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2 New Alzheimer's Drugs Show Promise in Early Studies

Experts caution that expectations are low in field littered with drug failures


The first study tested a drug called CHF5074 that's made by an Italian company called Chiesi Pharmaceuticals. The drug is believed to turn down inflammation in the brain by modulating microglial cells.

Microglia are the housekeepers of the brain. They keep its connections free of unwanted garbage, but they also produce chemicals that trigger inflammation, which can become toxic over time.

Ninety-six patients took one of three different doses of the drug or a placebo for the first 14 weeks of the study. Then researchers opened the trial, allowing study participants who wanted to continue to keep taking their original drug dosage. Seventy-four people chose to remain on the drug. All the patients had mild cognitive impairment, an early stage of memory loss that sometimes progresses to Alzheimer's disease.

Fourteen patients dropped out of the trial early. Three left because of adverse events. The main side effect reported in the study was diarrhea, which affected 16 percent of patients on the highest dose of the drug.

After 16 months on the drug, patients who remained on the drug saw significant improvements on some tests of memory and problem solving. The drug appeared to work especially well in patients who carried a gene called APOE4, which confers the highest genetic risk for Alzheimer's. APOE4 carriers saw improvements in test scores that were about one-third to one-fourth higher than before they started the study.

"Our study shows that we may, may, in some way help patients with their memory, perhaps because we're keeping the microglia from overactivity," said study leader Dr. Joel Ross, president of the Memory Enhancement Centers of America in Eatontown, N.J.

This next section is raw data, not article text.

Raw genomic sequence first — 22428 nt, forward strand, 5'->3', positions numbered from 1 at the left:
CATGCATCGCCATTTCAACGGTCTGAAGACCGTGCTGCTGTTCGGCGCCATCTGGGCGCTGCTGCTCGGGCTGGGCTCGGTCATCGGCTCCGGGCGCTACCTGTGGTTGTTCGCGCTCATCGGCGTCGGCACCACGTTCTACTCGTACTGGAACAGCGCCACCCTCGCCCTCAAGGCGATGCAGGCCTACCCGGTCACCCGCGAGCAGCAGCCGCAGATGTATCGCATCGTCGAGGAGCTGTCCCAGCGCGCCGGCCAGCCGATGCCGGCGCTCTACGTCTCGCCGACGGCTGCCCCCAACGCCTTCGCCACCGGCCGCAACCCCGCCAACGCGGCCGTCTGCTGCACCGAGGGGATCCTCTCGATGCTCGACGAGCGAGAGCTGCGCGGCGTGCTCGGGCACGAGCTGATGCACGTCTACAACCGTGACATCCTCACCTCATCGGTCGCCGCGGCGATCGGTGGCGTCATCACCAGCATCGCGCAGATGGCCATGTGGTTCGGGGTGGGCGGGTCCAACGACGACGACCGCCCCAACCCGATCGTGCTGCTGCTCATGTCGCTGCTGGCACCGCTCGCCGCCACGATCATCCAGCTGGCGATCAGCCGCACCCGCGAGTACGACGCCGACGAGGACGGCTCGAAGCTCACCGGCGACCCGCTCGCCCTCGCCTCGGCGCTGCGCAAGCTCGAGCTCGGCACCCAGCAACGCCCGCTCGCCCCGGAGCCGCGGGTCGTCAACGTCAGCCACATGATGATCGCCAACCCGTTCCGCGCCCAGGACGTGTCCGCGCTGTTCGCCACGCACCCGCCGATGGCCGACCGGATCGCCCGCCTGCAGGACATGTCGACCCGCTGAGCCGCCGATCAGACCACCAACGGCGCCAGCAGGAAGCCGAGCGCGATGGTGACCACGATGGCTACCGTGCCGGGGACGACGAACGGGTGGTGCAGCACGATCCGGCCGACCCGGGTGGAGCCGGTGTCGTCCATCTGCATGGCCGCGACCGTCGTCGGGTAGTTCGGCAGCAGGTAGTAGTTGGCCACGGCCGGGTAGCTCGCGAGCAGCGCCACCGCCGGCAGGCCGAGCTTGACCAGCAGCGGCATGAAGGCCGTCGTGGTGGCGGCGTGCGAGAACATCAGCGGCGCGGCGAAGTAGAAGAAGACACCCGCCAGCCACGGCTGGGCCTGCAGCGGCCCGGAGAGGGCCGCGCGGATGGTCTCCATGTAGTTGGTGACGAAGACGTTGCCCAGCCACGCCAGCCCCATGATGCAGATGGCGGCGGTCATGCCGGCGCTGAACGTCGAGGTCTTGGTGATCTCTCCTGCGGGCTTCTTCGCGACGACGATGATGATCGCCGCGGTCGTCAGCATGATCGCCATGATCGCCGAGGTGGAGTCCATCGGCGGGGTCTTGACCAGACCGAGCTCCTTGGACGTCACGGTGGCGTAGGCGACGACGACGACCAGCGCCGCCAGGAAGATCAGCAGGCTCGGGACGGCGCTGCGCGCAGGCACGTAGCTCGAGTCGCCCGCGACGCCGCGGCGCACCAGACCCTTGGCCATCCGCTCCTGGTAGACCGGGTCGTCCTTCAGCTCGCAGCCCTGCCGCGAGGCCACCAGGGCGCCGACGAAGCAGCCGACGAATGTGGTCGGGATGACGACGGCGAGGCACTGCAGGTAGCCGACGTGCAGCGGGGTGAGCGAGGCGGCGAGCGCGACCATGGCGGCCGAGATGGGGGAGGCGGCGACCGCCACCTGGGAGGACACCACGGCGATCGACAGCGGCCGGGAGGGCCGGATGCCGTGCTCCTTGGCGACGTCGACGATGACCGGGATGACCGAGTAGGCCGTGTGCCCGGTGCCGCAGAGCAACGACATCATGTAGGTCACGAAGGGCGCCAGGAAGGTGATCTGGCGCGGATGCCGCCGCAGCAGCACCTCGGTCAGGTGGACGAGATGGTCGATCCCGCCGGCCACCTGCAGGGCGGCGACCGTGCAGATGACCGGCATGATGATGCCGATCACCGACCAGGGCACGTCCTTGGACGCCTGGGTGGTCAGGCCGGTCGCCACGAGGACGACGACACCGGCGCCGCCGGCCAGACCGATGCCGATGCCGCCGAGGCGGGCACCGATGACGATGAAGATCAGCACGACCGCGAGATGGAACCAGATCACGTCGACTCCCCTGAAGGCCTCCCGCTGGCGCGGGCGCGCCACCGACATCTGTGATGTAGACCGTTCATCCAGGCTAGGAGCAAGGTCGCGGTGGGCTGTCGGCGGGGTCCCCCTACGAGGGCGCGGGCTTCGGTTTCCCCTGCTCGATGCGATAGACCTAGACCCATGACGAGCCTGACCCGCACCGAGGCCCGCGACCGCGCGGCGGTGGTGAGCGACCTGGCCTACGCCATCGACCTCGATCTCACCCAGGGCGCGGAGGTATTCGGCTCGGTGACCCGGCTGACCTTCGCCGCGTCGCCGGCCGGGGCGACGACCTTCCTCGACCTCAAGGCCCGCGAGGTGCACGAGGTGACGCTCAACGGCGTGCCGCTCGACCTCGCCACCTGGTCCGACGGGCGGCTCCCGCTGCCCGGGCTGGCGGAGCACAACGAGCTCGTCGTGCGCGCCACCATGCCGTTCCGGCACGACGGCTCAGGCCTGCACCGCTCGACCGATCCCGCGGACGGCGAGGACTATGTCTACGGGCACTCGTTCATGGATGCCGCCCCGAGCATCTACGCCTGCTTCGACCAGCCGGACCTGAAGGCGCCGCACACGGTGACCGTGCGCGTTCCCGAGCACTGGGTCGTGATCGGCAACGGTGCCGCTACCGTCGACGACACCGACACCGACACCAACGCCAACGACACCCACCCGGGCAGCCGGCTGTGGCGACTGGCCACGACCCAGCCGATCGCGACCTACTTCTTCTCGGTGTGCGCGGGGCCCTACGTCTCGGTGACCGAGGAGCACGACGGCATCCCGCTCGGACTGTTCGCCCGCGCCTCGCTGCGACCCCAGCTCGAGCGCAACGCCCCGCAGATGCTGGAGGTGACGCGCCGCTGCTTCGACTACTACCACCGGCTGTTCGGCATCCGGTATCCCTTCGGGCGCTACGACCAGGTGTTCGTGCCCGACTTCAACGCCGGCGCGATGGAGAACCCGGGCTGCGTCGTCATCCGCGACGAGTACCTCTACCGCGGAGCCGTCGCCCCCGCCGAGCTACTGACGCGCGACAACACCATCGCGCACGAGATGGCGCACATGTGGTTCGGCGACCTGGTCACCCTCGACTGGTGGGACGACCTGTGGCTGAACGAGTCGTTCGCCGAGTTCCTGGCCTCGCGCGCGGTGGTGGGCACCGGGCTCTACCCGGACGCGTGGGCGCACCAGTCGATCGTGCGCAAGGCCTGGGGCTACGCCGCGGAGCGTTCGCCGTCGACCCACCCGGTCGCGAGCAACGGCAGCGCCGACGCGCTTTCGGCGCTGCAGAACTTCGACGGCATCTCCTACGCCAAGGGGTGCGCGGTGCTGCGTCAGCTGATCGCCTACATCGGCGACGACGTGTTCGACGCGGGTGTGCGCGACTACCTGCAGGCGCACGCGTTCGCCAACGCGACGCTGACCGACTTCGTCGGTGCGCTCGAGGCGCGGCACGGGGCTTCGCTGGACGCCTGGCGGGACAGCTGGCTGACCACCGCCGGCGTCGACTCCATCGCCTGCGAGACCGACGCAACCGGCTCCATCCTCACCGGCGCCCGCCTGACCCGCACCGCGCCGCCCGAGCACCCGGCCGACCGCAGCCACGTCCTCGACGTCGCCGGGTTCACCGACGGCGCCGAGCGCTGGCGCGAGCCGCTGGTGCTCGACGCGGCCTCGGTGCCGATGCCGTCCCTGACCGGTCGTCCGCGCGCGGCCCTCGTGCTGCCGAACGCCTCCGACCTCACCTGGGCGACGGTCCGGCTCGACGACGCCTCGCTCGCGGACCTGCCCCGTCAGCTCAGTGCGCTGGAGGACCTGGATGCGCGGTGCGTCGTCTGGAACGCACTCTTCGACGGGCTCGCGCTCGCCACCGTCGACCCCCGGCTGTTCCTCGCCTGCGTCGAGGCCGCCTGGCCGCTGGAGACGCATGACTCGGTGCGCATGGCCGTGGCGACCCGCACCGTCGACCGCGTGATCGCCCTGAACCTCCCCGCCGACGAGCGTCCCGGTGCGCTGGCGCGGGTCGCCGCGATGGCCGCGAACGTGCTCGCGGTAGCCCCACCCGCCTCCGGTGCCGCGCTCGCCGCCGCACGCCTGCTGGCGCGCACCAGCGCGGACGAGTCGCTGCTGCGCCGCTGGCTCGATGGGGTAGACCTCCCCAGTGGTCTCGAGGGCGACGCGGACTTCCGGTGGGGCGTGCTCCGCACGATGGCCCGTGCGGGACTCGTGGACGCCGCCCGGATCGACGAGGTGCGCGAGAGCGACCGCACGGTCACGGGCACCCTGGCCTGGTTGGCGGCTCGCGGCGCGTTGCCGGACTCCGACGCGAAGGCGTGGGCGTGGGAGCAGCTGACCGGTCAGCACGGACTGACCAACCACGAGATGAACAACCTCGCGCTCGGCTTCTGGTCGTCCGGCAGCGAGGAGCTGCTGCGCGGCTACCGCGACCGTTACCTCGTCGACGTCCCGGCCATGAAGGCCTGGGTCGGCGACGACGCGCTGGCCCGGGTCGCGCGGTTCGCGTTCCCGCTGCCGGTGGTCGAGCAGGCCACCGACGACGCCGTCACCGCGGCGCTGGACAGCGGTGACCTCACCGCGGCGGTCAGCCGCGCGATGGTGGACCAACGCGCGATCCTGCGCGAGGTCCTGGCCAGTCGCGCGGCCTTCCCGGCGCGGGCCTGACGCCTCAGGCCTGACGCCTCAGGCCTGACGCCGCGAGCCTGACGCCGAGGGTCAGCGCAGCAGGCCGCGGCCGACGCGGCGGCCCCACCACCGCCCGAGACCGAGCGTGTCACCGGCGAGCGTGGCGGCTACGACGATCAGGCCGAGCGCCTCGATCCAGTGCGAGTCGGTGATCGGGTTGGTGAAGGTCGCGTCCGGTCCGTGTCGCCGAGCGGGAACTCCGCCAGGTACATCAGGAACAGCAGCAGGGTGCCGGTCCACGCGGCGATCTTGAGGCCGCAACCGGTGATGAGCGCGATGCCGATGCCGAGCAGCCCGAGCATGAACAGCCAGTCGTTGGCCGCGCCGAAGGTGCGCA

Experts who were not involved in the research saw reasons for caution with the results.

"With [74] patients, you can't jump up and down about some symptoms improving in some patients," said Greg Cole, associate director of the Alzheimer's Center at the University of California, Los Angeles. "It's also not clear what the nature of the microglia modulation is exactly."

Study authors admit they don't know exactly how the drug works, either. But they said they're already planning larger studies to try to confirm their finding.

The second drug being presented at the meeting, a BACE inhibitor that's being developed by Merck, has the opposite problem. Researchers know exactly how it does what it does. They don't yet know whether it will help patients.

BACE inhibitors block an enzyme that cleaves a large protein in the brain into smaller pieces of sticky beta amyloid, a substance that forms telltale plaques in the brains of Alzheimer's patients. Blocking the enzyme blocks production of beta amyloid.

"It's been an important target. It took the drug companies at least a decade to develop this class of drugs," Rosenberg said. "Drug companies did a lot of black magic to get this drug into the brain. It's really compelling that this drug really does what it says it does."

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